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Healthy Three Legged Dog & Cat Diets, Supplements & Health Tips

Perso and Snoopy’s Drastic Change When Switching to a Raw Diet

April 7th, 2014 by jerry in Diet · 2 Comments

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The following guest blog post was submitted by Carol Segovia, Mom to Perso the Great Dane Tripawd and his sidekick Snoopy. If you have a nutrition story you’d like to share, contact us today!

Two years ago, if you looked in my kitchen pantry, you would see two bags of dog food; a bag of Nutro Large Breed Puppy and a bag of Nutro Weight Control.


My Great Dane puppy and Walker Beagle had always eaten kibble except for the occasional table scrap. They ate two times a day once in the morning and once in the evening. They were both healthy and lived an average dog life.

Snoopy my Beagle would occasionally throw up. It was almost always yellow frothy foam, no food bits. I noticed that when he would throw up it was about an hour or so before their next meal time. I eventually came to the conclusion that he was throwing up because he was hungry.

In an effort to combat his hunger, I increased his food portion by a half a cup. The throwing up stopped for a time but he started gaining weight. Because Snoopy was never much for running around or playing, he wasn’t losing any weight. I called him my grumpy old man. To combat this second problem, and because he was getting up in age (seven years old) I switched him to Nutro Old Age. I lowered his severing size back down to what he used to get since it was a new food. He gobbled it down like usual and didn’t have any upset stomach since it was the same brand of food. After a few weeks of being on this new food he started throwing up again.

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I once again increased his food portion by a half cup. He was great for a few more weeks and then he started throwing up again. So, I once again increased his portion by a half a cup.

My Walker Beagle, who was supposed to be around 35 pounds, was now eating four cups of food a day and tipping the scales at 50 pounds! Even with four cups a day he was throwing up every other day and always about an hour before his next meal.

With our work schedule we couldn’t add an extra meal during the day. And even if we could, Snoopy’s weight screamed “Diet!” not “More food!”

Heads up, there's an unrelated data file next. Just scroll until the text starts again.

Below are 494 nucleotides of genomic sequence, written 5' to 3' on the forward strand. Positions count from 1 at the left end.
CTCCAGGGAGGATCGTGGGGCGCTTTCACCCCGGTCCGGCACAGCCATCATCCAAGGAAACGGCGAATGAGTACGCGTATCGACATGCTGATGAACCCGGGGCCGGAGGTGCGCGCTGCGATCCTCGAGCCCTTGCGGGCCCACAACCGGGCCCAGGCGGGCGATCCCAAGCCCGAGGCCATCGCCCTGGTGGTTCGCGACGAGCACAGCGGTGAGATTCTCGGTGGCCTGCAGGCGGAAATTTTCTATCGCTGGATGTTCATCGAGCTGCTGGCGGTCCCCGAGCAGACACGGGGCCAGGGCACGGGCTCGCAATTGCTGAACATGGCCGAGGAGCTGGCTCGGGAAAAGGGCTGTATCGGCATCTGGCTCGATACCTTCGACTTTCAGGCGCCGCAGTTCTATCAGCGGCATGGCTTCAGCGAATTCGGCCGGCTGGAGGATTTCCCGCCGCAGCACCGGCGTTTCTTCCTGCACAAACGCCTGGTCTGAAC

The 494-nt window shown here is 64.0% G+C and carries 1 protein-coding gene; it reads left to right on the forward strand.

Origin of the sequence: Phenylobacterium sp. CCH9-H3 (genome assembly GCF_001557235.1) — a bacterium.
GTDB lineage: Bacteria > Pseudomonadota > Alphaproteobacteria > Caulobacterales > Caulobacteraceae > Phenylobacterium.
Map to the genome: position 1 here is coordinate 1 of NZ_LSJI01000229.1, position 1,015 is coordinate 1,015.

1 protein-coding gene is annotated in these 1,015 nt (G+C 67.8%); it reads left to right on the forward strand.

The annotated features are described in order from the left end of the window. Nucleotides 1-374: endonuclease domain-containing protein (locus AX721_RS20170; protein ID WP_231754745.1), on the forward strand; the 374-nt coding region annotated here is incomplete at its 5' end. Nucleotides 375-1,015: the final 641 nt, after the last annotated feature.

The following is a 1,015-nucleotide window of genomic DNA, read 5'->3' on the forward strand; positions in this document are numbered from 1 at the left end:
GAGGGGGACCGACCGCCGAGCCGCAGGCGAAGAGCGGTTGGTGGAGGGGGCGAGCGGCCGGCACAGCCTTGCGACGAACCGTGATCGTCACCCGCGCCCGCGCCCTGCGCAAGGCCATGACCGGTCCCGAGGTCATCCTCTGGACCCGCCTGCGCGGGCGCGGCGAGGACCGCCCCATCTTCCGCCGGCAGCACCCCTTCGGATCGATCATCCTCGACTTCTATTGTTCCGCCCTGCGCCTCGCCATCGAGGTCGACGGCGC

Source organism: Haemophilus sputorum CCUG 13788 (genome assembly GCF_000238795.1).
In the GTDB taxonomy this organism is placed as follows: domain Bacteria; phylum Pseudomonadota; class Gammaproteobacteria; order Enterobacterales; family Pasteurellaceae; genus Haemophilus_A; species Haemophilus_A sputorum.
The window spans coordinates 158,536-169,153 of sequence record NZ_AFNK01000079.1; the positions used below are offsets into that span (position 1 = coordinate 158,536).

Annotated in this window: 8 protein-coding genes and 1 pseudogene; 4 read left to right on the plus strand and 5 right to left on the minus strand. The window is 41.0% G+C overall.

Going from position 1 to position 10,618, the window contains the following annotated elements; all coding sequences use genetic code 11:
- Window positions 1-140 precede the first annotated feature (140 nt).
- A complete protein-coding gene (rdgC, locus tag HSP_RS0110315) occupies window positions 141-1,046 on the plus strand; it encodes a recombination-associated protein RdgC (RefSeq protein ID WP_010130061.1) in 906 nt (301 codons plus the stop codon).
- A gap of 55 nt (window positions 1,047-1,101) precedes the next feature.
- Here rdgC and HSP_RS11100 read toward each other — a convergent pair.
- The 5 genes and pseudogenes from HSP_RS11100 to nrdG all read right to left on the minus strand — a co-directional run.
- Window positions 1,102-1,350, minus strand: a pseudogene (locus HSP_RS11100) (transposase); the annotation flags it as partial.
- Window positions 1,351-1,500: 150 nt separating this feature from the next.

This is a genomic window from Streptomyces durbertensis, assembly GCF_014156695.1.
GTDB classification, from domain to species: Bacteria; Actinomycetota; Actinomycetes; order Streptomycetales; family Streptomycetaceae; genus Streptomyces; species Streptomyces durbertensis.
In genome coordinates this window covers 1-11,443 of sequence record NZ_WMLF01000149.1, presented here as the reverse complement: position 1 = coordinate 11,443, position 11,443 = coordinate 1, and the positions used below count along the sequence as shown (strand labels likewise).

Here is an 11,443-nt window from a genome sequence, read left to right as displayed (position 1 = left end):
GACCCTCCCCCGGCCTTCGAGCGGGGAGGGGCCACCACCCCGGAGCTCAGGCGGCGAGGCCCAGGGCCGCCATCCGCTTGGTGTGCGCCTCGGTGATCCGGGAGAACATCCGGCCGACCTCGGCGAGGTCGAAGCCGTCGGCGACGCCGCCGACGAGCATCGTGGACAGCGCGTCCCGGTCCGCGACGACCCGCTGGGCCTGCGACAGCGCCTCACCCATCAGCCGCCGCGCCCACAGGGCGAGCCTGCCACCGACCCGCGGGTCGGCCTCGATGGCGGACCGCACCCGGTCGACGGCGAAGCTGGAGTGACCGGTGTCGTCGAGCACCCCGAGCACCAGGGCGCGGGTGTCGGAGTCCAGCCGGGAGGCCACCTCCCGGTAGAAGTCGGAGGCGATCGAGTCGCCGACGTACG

Finally I was fed up with always cleaning up frothy vomit and started looking online for a different diet option. I came across a web site talking about feeding Raw. I never heard about it before so I started digging.

After a full day of researching online, I told my husband I wanted to put Perso our Dane and Snoopy on Raw. He rolled his eyes and said “Yes dear, whatever you like.”

The next day I went to the store and bought everything I needed and got to work. Perso our Great Dane didn’t react to the switch in food very much. He was still a puppy at 1.5 years old and was always happy and playful. He had softer stools for a day or two but other than that he was great.

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Snoopy however, was another story. He had some softer stools for a few days as well but his personality was a completely different story. My grumpy old man, who never ran unless it was raining and who never played, was running circles in the back yard and playing with Perso.

He had a whole new level of energy. Once he got good food into his body he was a new man. He stopped throwing up and he was acting like a puppy again. I started noticing some physical changes with Perso.

Growing up he always had pimples. They would be spread out on his body and sometimes on his face. We tried medical shampoos and such with no success. He is a Harlequin Great Dane and both of his sides, just past his ribs, are white. As he got older and his spots started filling in, he got lots of tiny brown spots in the white parts on his sides. We assumed it was just his markings. After a few months on Raw, Perso’s pimples were all gone.

I also noticed he had fewer brown spots on his sides. It finally clicked that Perso was allergic to something in his food. The pimples and brown spots were allergic reactions to the kibble! I couldn’t believe it. Today, Perso no longer has brown spots and he only has the occasional pimple (I still give them milk bones every day when I get home from work).

The change in both of my boys was huge. Once I received confirmation that Raw really worked for them in how they acted and looked, I never turned back. They have been on Raw for over a year and a half and they couldn’t be happier.

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My Raw Ingredients